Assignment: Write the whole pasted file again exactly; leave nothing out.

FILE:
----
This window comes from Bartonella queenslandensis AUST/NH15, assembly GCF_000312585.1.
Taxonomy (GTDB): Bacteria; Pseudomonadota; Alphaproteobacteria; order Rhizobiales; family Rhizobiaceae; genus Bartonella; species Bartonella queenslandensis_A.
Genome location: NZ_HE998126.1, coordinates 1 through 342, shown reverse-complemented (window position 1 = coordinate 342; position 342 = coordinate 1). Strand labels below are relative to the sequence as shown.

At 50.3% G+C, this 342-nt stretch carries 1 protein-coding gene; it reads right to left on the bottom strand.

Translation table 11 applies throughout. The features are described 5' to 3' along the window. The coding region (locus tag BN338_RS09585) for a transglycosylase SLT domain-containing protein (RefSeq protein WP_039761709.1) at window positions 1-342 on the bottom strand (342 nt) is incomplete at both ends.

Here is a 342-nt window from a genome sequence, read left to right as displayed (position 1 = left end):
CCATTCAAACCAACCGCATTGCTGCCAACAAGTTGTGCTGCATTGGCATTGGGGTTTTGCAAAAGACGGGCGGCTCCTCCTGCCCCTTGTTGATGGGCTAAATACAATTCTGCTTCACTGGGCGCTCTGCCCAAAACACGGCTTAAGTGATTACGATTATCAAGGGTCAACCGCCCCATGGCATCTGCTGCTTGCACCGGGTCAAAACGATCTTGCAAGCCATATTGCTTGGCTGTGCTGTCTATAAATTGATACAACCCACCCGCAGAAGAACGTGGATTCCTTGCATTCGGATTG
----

This window comes from Bartonella queenslandensis AUST/NH15, assembly GCF_000312585.1.
Taxonomy (GTDB): Bacteria; Pseudomonadota; Alphaproteobacteria; order Rhizobiales; family Rhizobiaceae; genus Bartonella; species Bartonella queenslandensis_A.
Genome location: NZ_HE998126.1, coordinates 1 through 342, shown reverse-complemented (window position 1 = coordinate 342; position 342 = coordinate 1). Strand labels below are relative to the sequence as shown.

At 50.3% G+C, this 342-nt stretch carries 1 protein-coding gene; it reads right to left on the bottom strand.

Translation table 11 applies throughout. The features are described 5' to 3' along the window. The coding region (locus tag BN338_RS09585) for a transglycosylase SLT domain-containing protein (RefSeq protein WP_039761709.1) at window positions 1-342 on the bottom strand (342 nt) is incomplete at both ends.

Here is a 342-nt window from a genome sequence, read left to right as displayed (position 1 = left end):
CCATTCAAACCAACCGCATTGCTGCCAACAAGTTGTGCTGCATTGGCATTGGGGTTTTGCAAAAGACGGGCGGCTCCTCCTGCCCCTTGTTGATGGGCTAAATACAATTCTGCTTCACTGGGCGCTCTGCCCAAAACACGGCTTAAGTGATTACGATTATCAAGGGTCAACCGCCCCATGGCATCTGCTGCTTGCACCGGGTCAAAACGATCTTGCAAGCCATATTGCTTGGCTGTGCTGTCTATAAATTGATACAACCCACCCGCAGAAGAACGTGGATTCCTTGCATTCGGATTG